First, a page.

Home » Blog » Labor and Birth » Things You Can Refuse During Labor

Things You Can Refuse During Labor

If you’re worried about having to accept medications and interventions during labor that you don’t want, this blog post is for you. We’ll go over all the things you can absolutely refuse during labor and why you can feel totally justified in doing so.

pregnant woman in hospital bed with wires and machines around her

This post may contain affiliate links to products. I receive a commission for purchases made through these links, at no extra cost to you. Read my full disclaimer here.

It makes me sad that I’m even writing this blog post today. The fact that we women even have to consider asking the question “what can I refuse during labor” suggests that there’s something very wrong with our healthcare system.

So while I will lay out all the things you absolutely can refuse during labor, let’s be clear right up front: this is YOUR birth, this is YOUR body, this is YOUR baby.

I don’t care how much schooling someone has had or how many births they’ve seen or what authority they claim. No one can force you to accept anything, especially during such a special, sacred time.

Hospitals do have policies. Doctors and nurses do follow strict routines. But they do NOT have the power to say you HAVE to do anything. 

So keep that in mind. You have rights. And you can and need to stand up for those.

With that said, let’s get to it. Here are all the things you can refuse during labor.

What Can You Refuse During Labor?

The list of things you can choose to reject during labor—even if repeatedly offered or recommended—is long. I’ll cover each thing briefly but for more detail, click through the links I’ll add in each section.

Cervical Checks

Both during pregnancy and during labor, you can absolutely reject cervical checks (also called vaginal exams). Cervical checks can provide some information, but that info only gives you a snapshot of where you’re at in any given moment.

How dilated you are or any other measurement found through a cervical check cannot tell you how fast you’re going to progress in the next hours or minutes. 

So whether cervical checks make you uncomfortable, you’re worried about infection, or anything else, you can refuse cervical checks.

READ MORE >> Understanding Cervical Checks During Labor: You Get to Choose


We’ve all been taught that the average pregnancy is 40 weeks. In reality, that number is somewhat arbitrary. Every woman is different and due dates aren’t often super accurate. So if you are offered an induction (or pressured to accept one…) because you are approaching or past your due date, know that induction is rarely necessary, if ever.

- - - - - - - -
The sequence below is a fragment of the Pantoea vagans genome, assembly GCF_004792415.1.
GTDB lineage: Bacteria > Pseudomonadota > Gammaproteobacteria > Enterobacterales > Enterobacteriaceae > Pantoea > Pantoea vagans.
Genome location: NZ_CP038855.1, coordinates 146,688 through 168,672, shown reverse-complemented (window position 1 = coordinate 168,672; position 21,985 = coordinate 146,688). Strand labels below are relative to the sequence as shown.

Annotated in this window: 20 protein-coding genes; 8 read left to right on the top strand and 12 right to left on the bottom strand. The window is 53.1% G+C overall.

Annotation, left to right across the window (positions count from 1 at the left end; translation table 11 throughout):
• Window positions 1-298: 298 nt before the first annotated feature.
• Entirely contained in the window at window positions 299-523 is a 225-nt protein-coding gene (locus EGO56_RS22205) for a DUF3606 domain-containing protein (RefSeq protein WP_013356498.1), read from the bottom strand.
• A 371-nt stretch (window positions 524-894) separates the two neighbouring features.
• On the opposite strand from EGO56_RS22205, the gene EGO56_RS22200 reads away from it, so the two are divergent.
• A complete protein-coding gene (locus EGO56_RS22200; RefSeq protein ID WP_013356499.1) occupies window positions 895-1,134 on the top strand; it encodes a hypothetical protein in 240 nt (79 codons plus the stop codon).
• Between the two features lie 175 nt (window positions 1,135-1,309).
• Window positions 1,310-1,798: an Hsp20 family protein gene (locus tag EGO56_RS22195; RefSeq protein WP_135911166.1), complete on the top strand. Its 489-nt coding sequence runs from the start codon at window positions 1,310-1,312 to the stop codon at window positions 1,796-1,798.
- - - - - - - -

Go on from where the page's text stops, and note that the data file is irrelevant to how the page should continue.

Induction can minimize some risks but it increases others. The main risk is the possibility of accidental prematurity—meaning your baby being born before they are ready because of induction.

Induction can take the form of an IV with Pitocin, pills or gels in your vagina, a membrane sweep, a foley balloon, or other methods. 

Whatever the method, you never have to accept it.

READ MORE >> Understanding Induction: Pros and Cons of Inducing Labor

Artificial Rupturing of Membranes (Breaking Your Water)

Sometimes a care provider will intentionally put a small tear in your amniotic sac in hopes that it will trigger (or speed up) labor.

Most researchers agree that this breaking of the amniotic sac does not consistently improve labor length or outcomes—and actually increases risk to the baby in some cases. So, obviously, this is something you can safely refuse.

Hospital Admittance If Water Breaks

While we’re on the topic of breaking waters, I want to make sure to explain something about the timing. Sometimes a woman’s amniotic sac will rupture spontaneously before labor begins.

Most of the time, labor will begin shortly and there is no risk in letting things proceed how they will, even if it takes a day or more.

Despite that fact, it’s common for doctors to put a time limit on labor once a woman’s water breaks. In most hospitals, doctors will want labor to begin (and probably finish, too) within 24 hours of the water breaking.

But time limits and stress never helped any woman give birth effectively.

If you go to the hospital after your water breaking, you’ll probably get hooked up to an IV with antibiotics, receive cervical checks, and maybe even be given Pitocin to induce labor.

You can refuse any and all of those things (which will talk about more later).


A lot of women wonder if they can choose not to have an IV during labor. This is a good example of the sticky situation women are in when they give birth in hospitals.

Technically, yes, you can refuse an IV. That said, it will probably be a bit of a fight. IVs are routine and provide the quickest way to give you antibiotics, liquids for hydration, and doses of Pitocin.

If you get an epidural or a c-section you will almost certainly get an IV so that you can receive pain medication and avoid dehydration and other complications.

So, in short, you can refuse an IV. But of all the things you may have to fight for, this might not be the highest priority.


Pitocin is a synthetic form of oxytocin, a hormone our bodies naturally produce. It is given during labor either as a form of induction or to augment (speed up and strengthen) labor.

Pitocin does strengthen contractions, but it also causes them to be closer together and longer. And those three things combined make contractions much more painful. Because of that, Pitocin is one element in what I call the “fetal distress cycle.”

When a woman experiences those painful Pitocin contractions, she’s much more likely to want an epidural. If she gets an epidural it will likely help with the pain, but it’s also likely to make contractions less effective. That begins the cycle.